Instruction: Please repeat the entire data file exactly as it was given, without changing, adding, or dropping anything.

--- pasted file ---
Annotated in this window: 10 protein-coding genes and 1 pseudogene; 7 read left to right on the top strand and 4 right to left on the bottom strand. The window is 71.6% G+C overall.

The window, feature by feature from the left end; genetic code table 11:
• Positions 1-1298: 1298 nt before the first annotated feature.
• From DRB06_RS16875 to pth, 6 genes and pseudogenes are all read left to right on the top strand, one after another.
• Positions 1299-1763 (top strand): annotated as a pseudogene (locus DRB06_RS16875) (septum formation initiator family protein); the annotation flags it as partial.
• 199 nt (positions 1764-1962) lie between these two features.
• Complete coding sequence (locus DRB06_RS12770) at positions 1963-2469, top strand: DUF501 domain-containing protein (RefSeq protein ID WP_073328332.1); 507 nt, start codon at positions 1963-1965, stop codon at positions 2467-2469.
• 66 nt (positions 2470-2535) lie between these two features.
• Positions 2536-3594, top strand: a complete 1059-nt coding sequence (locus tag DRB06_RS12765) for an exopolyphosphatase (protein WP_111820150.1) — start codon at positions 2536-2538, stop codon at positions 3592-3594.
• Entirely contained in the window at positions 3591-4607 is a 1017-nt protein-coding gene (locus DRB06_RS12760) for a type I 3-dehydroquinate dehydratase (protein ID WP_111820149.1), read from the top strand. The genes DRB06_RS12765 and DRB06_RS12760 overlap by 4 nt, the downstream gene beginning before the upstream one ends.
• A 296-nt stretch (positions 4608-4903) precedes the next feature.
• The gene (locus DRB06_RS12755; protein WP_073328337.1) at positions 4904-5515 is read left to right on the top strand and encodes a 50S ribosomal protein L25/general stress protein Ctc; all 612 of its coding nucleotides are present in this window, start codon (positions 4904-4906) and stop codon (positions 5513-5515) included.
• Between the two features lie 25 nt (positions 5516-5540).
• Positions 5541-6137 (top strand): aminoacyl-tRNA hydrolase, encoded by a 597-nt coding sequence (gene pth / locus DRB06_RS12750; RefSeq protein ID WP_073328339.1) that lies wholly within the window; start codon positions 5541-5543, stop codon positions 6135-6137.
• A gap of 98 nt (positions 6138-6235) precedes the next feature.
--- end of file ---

Annotated in this window: 10 protein-coding genes and 1 pseudogene; 7 read left to right on the top strand and 4 right to left on the bottom strand. The window is 71.6% G+C overall.

The window, feature by feature from the left end; genetic code table 11:
• Positions 1-1298: 1298 nt before the first annotated feature.
• From DRB06_RS16875 to pth, 6 genes and pseudogenes are all read left to right on the top strand, one after another.
• Positions 1299-1763 (top strand): annotated as a pseudogene (locus DRB06_RS16875) (septum formation initiator family protein); the annotation flags it as partial.
• 199 nt (positions 1764-1962) lie between these two features.
• Complete coding sequence (locus DRB06_RS12770) at positions 1963-2469, top strand: DUF501 domain-containing protein (RefSeq protein ID WP_073328332.1); 507 nt, start codon at positions 1963-1965, stop codon at positions 2467-2469.
• 66 nt (positions 2470-2535) lie between these two features.
• Positions 2536-3594, top strand: a complete 1059-nt coding sequence (locus tag DRB06_RS12765) for an exopolyphosphatase (protein WP_111820150.1) — start codon at positions 2536-2538, stop codon at positions 3592-3594.
• Entirely contained in the window at positions 3591-4607 is a 1017-nt protein-coding gene (locus DRB06_RS12760) for a type I 3-dehydroquinate dehydratase (protein ID WP_111820149.1), read from the top strand. The genes DRB06_RS12765 and DRB06_RS12760 overlap by 4 nt, the downstream gene beginning before the upstream one ends.
• A 296-nt stretch (positions 4608-4903) precedes the next feature.
• The gene (locus DRB06_RS12755; protein WP_073328337.1) at positions 4904-5515 is read left to right on the top strand and encodes a 50S ribosomal protein L25/general stress protein Ctc; all 612 of its coding nucleotides are present in this window, start codon (positions 4904-4906) and stop codon (positions 5513-5515) included.
• Between the two features lie 25 nt (positions 5516-5540).
• Positions 5541-6137 (top strand): aminoacyl-tRNA hydrolase, encoded by a 597-nt coding sequence (gene pth / locus DRB06_RS12750; RefSeq protein ID WP_073328339.1) that lies wholly within the window; start codon positions 5541-5543, stop codon positions 6135-6137.
• A gap of 98 nt (positions 6138-6235) precedes the next feature.